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Another challenge. Another physical and mental endurance test. Another fun 17 hours. Walking this tough trail left me with lessons for organisational leadership and team-building as well!
We walked, for the second year in a row, for Oxfam India as Mumbai trail-walkers. This time in Karjat. And over the 17 arduous-but-fun hours, we learnt a lot about leadership and working as a team.
Here are a few take-aways:
Discuss the challenge (project) and be prepared before the d-date. And train as a team. Spend time together to built the association that would keep everyone going together when the road gets tough. Choose someone as a lead. Someone who will make decisions, someone who will keep a check on the time, who will ensure the team reaches its final destination. During the trail, motivate and stand out with the one who needs to be pushed and support him/her mentally to convince them that the trail can be completed. As they say, ‘Recruit right, train right and as a leader, lead right.’
Discuss and decide amongst the team beforehand the target time to complete the trail. Take everyone’s feedback, consider each person’s ability and experience (people walking second time would be more confident) and then keep on reminding the team during the trail to stick around the agreed goal. A goal gives everyone a purpose, a motivation to meet that target and a reason to keep the team’s flag high.
This is important to ensure that no one in the team gets injured during the trail. At times, when you feel the trail is getting too rough, pick-up your pace and train your mind to complete that rough patch as quickly as possible to give your body a relaxed pace later. If you are the team lead, it is very important to sometimes let another team-member lead while you pull back your energy to prepare yourself for a more rugged terrain ahead. Take the ‘energy-conservation’ break. Good leaders, they say, ‘Conserve energy. Bitch less, Focus More. Are more efficient’
You have prepared, you have checked out the trail map, you have got all gadgets to manage the day-night syndrome, yet be ready for the worst. Bad weather conditions, unplanned injuries, long stretches without water and so on could bring down the team’s motivation and ability to continue on the trail. At this time, the lead must brainstorm possible alternatives along with the team, give a pep-talk and ensure there are no drop-outs; rather, make sure that everyone comes together and moves closely to reach the end-point. Similarly, Leadership, Industry or Organizational changes should not deter a team from achieving its desired goals. A leader should communicate with the pack, and ensure that the ‘break’ due to external or internal environment does not impact the team deliveries or result in attrition.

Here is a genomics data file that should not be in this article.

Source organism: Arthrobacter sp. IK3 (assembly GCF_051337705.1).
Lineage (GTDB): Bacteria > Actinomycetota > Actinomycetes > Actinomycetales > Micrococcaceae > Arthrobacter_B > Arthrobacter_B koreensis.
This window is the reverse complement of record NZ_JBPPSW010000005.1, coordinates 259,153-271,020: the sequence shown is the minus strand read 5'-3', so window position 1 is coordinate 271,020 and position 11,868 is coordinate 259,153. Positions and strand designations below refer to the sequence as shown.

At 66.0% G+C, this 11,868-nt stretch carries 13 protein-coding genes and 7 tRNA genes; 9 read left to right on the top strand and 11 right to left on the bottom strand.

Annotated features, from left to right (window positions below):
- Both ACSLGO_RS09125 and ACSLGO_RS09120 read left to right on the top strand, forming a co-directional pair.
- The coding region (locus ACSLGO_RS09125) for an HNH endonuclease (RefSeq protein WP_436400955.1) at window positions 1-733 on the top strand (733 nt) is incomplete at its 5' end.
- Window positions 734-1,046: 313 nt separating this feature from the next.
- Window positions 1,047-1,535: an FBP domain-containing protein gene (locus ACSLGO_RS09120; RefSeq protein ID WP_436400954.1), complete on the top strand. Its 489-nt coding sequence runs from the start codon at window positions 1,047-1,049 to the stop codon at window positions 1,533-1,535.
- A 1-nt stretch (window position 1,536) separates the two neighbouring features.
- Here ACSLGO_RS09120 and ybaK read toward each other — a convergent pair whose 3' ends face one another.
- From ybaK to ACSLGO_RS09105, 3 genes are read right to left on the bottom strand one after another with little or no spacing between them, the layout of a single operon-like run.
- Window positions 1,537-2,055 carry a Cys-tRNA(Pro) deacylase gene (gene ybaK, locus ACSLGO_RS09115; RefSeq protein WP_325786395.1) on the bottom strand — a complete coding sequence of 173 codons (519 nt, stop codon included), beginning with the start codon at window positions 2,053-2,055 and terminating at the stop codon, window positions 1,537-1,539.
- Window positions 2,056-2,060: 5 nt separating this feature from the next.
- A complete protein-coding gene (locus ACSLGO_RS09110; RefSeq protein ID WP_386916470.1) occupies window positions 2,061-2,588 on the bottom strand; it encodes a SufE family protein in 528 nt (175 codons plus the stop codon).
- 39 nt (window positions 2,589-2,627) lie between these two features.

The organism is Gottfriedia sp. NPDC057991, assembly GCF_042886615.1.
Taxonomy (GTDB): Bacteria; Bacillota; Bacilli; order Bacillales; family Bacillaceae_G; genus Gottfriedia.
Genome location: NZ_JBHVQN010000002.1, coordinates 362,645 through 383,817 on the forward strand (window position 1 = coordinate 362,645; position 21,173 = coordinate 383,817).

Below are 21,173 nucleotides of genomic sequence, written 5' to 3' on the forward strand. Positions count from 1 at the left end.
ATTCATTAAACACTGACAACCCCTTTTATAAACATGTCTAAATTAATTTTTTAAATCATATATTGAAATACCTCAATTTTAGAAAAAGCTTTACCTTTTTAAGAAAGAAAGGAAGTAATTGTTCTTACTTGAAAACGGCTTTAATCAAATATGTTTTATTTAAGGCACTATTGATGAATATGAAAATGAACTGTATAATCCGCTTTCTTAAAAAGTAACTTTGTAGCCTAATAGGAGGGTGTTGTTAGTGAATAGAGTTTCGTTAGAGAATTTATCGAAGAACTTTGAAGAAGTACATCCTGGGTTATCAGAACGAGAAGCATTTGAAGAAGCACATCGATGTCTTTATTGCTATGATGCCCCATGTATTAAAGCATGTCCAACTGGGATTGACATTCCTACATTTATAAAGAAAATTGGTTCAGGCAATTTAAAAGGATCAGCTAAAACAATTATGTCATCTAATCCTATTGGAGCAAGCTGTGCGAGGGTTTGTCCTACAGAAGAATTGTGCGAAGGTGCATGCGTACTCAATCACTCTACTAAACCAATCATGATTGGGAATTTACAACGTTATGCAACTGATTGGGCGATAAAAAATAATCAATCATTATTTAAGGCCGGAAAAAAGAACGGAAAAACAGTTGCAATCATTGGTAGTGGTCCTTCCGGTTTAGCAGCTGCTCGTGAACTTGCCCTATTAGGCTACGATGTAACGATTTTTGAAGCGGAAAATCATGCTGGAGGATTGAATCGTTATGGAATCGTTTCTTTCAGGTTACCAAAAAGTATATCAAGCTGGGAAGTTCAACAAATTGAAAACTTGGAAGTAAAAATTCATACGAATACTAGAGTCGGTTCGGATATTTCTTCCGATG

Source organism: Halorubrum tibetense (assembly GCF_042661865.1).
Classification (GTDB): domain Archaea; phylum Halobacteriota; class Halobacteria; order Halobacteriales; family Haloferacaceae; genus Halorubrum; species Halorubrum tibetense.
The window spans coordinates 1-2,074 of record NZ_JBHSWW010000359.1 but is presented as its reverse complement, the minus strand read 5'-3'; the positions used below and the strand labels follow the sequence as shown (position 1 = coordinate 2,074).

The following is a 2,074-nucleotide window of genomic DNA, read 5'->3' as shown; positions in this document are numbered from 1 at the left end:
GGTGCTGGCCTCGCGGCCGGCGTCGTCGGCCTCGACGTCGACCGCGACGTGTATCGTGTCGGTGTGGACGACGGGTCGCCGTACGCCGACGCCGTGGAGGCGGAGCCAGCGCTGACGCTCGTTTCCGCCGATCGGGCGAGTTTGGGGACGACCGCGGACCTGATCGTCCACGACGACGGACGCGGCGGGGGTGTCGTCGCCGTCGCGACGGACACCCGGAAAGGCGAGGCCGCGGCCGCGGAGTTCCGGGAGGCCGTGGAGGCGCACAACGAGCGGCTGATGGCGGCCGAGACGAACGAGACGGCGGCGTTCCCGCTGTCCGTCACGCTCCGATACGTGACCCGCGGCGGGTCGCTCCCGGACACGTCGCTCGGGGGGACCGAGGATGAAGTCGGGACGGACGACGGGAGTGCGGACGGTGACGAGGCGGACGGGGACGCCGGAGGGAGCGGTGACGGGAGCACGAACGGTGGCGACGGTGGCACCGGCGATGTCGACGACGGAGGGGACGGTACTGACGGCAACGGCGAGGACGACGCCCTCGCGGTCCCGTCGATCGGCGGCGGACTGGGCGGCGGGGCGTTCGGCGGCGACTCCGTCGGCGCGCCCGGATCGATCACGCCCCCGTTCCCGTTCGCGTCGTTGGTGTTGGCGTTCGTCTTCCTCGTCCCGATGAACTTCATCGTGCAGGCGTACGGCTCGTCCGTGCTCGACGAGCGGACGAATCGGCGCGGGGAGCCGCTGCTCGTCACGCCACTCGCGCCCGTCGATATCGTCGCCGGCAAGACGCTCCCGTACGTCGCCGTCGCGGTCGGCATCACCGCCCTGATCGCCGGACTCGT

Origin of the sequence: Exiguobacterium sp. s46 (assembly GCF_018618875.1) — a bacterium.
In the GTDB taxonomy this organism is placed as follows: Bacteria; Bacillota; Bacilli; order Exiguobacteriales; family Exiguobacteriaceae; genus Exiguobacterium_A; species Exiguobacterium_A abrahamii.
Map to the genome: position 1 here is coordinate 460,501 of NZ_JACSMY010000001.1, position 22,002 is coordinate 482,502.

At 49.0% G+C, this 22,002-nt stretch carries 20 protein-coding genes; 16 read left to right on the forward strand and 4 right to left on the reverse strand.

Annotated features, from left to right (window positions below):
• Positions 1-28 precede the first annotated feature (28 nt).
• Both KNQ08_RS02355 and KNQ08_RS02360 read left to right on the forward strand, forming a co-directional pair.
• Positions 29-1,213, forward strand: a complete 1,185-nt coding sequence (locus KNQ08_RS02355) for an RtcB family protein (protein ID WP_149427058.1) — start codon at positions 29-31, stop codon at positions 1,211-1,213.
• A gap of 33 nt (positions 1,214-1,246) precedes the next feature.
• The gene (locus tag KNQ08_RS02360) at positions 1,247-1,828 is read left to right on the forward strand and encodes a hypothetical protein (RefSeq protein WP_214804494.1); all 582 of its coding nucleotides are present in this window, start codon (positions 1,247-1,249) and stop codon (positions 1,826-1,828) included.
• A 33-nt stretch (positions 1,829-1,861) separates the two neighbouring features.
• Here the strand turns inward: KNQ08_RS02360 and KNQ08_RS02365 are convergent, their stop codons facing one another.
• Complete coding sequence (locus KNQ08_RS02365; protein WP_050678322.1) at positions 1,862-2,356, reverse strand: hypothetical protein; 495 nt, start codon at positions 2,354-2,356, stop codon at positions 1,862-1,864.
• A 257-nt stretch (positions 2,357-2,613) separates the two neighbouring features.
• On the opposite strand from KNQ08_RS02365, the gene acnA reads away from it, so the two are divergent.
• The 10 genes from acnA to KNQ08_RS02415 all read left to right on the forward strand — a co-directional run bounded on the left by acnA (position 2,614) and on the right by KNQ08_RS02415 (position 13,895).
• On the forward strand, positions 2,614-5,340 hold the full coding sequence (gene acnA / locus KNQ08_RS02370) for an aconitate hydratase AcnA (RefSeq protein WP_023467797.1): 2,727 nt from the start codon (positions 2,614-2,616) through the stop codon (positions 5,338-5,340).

During the trail, be vigilant not to miss the direction tag, leading to the team to an incorrect spot. Keep your eyes and ears open and speak-up as soon as you feel the direction that the team has taken is wrong. Similarly, in organizations, be vigilant of the organizational changes, be vigilant of the opportunites around the corner, be vigilant of that lucrative job offer – each of these could be potential benefits or losses to your future career prospects.
Lastly, do not starve. Eat at regular intervals throughout the trail. Forget calories. Hydrate. You can figure out the goals, the direction, the mental strength – everything, provided your body is ready and willing to take it. Therefore, giving the body the energy through food and water is the most essential thing. Just like this, each employee in your team, in your organization needs to be mentally and physically healthy to perform to the best of his/her ability. Ensure employees’ wellness to keep them going.
To another challenge and many more learnings in the coming year!
Image via Pexels
First published here.
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